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Abstract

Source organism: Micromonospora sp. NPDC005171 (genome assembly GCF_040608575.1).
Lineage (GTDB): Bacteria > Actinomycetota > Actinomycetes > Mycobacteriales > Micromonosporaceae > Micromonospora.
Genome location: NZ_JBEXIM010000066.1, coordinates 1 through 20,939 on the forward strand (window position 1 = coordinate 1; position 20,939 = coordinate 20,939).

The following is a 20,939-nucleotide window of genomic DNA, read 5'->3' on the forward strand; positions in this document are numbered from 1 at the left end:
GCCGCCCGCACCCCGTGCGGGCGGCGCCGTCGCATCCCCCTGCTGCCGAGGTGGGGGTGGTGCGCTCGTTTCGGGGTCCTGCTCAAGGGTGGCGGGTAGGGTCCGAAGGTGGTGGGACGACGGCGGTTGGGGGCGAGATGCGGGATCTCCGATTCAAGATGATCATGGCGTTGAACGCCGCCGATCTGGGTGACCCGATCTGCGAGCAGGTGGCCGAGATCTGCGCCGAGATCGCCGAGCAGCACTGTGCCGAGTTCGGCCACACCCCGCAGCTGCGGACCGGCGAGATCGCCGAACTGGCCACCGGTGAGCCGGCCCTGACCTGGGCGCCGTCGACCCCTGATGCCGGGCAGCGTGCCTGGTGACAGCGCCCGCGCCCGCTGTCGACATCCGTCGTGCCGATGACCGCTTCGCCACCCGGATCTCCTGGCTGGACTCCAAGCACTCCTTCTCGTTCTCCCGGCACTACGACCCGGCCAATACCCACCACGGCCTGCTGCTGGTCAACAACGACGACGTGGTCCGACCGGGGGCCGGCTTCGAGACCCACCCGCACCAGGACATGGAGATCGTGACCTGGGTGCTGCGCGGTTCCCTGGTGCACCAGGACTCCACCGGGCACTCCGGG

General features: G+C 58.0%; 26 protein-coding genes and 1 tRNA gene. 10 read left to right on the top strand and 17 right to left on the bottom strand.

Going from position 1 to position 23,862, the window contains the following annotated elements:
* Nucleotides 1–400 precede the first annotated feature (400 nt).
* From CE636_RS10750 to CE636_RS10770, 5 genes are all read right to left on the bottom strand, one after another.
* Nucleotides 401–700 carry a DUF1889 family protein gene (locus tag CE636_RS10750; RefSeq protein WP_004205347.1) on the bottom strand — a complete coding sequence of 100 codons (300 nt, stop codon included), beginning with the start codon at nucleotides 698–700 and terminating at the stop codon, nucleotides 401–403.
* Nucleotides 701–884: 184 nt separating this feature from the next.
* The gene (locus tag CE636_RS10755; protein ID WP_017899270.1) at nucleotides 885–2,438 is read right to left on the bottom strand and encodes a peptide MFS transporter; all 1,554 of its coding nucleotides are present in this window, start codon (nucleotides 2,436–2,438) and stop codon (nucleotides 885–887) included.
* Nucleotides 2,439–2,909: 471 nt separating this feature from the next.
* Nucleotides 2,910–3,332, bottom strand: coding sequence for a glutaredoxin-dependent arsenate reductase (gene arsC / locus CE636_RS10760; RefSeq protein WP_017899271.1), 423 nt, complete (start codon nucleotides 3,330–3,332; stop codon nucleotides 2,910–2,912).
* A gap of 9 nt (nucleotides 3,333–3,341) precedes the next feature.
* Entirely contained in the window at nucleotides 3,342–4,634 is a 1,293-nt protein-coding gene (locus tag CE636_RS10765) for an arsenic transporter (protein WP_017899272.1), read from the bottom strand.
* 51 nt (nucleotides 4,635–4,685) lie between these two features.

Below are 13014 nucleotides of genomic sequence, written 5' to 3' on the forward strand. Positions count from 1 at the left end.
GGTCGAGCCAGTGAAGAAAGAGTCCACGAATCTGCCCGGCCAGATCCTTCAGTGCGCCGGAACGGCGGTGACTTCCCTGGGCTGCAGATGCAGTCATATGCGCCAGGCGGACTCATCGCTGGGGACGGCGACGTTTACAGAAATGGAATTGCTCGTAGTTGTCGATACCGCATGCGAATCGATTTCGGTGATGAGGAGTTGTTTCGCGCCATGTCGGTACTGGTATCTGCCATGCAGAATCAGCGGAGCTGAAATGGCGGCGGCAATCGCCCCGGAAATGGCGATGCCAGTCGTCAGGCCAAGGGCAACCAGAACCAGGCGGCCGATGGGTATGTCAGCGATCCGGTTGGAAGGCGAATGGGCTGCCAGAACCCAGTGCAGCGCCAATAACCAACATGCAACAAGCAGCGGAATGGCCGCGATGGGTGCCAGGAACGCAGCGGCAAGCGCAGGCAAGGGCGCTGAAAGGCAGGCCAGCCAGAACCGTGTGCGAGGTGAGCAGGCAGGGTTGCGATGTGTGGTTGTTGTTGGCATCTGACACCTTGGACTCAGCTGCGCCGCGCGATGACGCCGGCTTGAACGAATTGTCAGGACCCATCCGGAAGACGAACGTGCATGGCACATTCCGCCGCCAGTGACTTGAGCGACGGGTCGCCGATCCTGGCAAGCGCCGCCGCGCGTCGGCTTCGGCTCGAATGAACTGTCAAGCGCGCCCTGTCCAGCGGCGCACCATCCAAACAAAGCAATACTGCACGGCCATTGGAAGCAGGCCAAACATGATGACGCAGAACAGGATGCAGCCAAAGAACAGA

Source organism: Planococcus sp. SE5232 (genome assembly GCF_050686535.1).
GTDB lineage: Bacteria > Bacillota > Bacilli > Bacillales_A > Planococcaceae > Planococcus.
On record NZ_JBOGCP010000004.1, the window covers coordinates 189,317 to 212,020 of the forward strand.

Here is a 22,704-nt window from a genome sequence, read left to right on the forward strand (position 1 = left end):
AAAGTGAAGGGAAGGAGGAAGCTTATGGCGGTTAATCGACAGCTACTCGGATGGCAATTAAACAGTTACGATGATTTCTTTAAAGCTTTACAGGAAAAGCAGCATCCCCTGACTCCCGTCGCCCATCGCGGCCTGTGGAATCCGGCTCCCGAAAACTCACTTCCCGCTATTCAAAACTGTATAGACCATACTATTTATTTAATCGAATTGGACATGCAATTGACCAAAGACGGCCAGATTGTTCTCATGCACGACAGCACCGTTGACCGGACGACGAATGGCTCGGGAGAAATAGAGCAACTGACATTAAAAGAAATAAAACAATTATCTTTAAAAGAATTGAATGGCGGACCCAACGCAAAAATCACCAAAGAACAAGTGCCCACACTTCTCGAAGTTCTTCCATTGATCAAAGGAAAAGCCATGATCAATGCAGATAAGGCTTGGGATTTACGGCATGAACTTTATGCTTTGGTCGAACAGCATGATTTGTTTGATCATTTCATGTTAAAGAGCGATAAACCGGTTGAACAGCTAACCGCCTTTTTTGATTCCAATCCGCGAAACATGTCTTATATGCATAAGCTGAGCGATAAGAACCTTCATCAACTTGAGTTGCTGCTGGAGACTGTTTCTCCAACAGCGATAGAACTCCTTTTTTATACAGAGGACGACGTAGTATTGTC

We present the Field School model of intercultural civic education, service-learning, action research training, and collaboration (with local academic and community partners) based on field work in applied anthropology. Theoretical and methodological foundations of the Field School also include experiential learning and immersive pedagogy, multiculturalism and cross-cultural communication, international education and study abroad programs, collaborative international development, participatory research, and in-depth knowledge in one’s own specific discipline. The primary goals of these intensive, short-term action research projects in other, less-developed countries or regions are benefits for community partners that are as sustainable as possible and to foster and assess learning experiences of students. The Peabody-Vanderbilt Field School in Intercultural Education began in Ecuador and Argentina, but we focus on Field Schools in China, rural New Mexico, and South Africa. In Guangxi, P.R.C., U.S. and Chinese students learned to navigate political and cultural complexities to study migration, community needs and assets assessment, and health effects of changing diet on children, and assisted English language learning in schools, a university and a factory. Native American students from Gallup, NM, and students from Nashville, TN, travelled to each other’s locale to study the impact of diabetes in each culture and develop health education and other prevention strategies. In Cape Town, SA, students worked on health and education projects in three townships; we focus here on a collaboration with high school staff to study and reduce the high dropout rate. We analyze Field School impacts on local community partners and student-researchers.

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